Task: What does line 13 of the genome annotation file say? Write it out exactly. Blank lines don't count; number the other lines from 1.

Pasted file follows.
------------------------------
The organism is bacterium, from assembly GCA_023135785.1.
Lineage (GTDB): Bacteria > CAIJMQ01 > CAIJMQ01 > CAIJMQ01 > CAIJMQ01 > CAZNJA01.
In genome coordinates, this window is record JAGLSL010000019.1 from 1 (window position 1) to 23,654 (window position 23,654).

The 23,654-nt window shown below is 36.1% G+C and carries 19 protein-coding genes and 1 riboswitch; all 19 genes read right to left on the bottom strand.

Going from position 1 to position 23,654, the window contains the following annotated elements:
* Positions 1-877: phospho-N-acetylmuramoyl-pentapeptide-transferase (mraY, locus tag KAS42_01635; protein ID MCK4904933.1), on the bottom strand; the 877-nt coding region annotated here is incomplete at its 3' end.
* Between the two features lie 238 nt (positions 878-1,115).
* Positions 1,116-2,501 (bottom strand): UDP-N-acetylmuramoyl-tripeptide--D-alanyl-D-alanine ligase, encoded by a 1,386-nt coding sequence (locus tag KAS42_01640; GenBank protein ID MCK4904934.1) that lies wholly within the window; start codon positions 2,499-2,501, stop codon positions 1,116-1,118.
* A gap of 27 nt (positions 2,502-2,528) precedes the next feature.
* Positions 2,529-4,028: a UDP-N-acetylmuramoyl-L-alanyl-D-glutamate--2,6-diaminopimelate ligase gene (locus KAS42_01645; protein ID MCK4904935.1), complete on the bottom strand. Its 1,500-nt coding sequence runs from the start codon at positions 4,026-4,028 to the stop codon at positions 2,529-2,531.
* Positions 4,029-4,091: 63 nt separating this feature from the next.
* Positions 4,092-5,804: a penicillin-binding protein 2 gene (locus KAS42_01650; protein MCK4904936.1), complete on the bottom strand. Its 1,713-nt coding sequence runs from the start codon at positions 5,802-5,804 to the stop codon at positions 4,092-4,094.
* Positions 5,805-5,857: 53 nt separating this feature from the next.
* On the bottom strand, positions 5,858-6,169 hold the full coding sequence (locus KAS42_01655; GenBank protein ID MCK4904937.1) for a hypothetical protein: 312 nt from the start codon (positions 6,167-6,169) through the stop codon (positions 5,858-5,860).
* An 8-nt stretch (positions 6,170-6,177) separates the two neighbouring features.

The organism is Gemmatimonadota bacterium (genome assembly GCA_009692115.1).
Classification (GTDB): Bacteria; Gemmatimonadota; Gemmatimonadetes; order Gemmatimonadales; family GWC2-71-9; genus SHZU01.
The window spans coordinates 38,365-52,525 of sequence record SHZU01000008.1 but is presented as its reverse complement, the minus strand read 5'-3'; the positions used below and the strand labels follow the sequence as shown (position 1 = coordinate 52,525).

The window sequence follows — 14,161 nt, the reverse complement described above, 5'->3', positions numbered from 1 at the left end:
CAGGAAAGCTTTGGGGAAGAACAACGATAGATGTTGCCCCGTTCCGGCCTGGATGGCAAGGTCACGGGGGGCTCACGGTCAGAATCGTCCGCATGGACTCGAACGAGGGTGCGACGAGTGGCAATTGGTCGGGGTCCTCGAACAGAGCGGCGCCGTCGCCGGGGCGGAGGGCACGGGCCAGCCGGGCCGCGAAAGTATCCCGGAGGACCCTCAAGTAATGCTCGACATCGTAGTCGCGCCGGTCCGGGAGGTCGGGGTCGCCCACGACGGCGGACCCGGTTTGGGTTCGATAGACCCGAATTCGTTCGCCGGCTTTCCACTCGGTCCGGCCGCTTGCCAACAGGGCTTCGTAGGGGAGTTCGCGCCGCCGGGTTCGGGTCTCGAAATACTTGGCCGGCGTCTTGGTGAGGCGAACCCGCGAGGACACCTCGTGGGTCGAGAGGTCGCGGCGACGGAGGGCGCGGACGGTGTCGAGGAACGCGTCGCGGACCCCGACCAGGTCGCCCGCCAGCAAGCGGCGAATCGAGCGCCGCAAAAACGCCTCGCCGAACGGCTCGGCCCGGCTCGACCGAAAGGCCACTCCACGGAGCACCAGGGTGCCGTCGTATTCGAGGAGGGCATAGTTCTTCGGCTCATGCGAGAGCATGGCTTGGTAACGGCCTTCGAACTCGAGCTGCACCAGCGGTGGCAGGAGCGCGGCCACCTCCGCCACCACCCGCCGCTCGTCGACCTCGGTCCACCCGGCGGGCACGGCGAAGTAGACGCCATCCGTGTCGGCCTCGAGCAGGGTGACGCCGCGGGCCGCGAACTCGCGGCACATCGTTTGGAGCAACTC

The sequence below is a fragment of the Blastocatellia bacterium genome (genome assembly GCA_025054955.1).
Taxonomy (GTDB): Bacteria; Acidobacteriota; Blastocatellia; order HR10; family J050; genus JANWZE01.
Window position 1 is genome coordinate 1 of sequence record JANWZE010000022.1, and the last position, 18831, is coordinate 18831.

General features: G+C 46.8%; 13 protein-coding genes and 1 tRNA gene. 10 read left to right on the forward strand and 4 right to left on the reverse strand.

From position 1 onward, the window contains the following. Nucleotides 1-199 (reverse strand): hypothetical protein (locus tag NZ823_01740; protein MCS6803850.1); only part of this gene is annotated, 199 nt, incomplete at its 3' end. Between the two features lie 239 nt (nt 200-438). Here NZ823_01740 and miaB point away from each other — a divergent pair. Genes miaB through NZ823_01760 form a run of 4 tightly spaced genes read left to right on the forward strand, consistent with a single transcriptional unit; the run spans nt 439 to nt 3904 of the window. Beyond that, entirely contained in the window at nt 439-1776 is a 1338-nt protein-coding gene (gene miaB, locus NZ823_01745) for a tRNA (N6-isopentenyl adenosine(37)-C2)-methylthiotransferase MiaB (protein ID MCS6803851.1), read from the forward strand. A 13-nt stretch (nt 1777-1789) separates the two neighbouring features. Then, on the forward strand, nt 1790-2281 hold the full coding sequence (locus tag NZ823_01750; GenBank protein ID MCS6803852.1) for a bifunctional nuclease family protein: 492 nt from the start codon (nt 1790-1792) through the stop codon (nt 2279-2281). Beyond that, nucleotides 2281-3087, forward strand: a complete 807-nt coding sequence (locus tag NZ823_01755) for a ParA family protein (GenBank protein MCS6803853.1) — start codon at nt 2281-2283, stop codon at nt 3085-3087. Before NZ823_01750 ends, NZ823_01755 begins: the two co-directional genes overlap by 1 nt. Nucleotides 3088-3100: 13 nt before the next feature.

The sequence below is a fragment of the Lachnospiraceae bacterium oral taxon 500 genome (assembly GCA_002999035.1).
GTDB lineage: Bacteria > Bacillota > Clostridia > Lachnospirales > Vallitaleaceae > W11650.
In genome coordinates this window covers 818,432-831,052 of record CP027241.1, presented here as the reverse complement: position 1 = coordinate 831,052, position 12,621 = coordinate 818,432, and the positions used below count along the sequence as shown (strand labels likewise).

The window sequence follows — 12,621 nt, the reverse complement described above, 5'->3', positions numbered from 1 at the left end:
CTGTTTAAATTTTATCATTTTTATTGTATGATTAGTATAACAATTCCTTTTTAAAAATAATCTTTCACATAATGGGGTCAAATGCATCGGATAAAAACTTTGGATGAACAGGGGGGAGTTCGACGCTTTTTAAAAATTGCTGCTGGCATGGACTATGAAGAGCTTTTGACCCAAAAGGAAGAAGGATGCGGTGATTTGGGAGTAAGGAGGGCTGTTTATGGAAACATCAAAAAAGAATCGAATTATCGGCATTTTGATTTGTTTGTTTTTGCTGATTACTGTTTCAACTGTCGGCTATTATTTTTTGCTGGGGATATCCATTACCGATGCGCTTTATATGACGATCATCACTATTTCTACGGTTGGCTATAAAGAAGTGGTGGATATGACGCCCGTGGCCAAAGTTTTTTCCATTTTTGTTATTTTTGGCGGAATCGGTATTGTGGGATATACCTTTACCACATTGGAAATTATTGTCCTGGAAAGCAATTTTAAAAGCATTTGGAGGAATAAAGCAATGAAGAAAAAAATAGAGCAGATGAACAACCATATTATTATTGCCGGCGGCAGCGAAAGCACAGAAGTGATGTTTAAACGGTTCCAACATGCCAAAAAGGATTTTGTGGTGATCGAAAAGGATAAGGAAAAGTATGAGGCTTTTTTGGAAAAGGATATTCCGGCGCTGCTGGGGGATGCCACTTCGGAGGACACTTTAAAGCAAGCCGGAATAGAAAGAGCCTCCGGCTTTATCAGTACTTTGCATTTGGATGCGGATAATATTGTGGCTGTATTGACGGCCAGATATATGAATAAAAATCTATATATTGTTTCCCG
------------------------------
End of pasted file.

* Positions 5,805-5,857: 53 nt separating this feature from the next.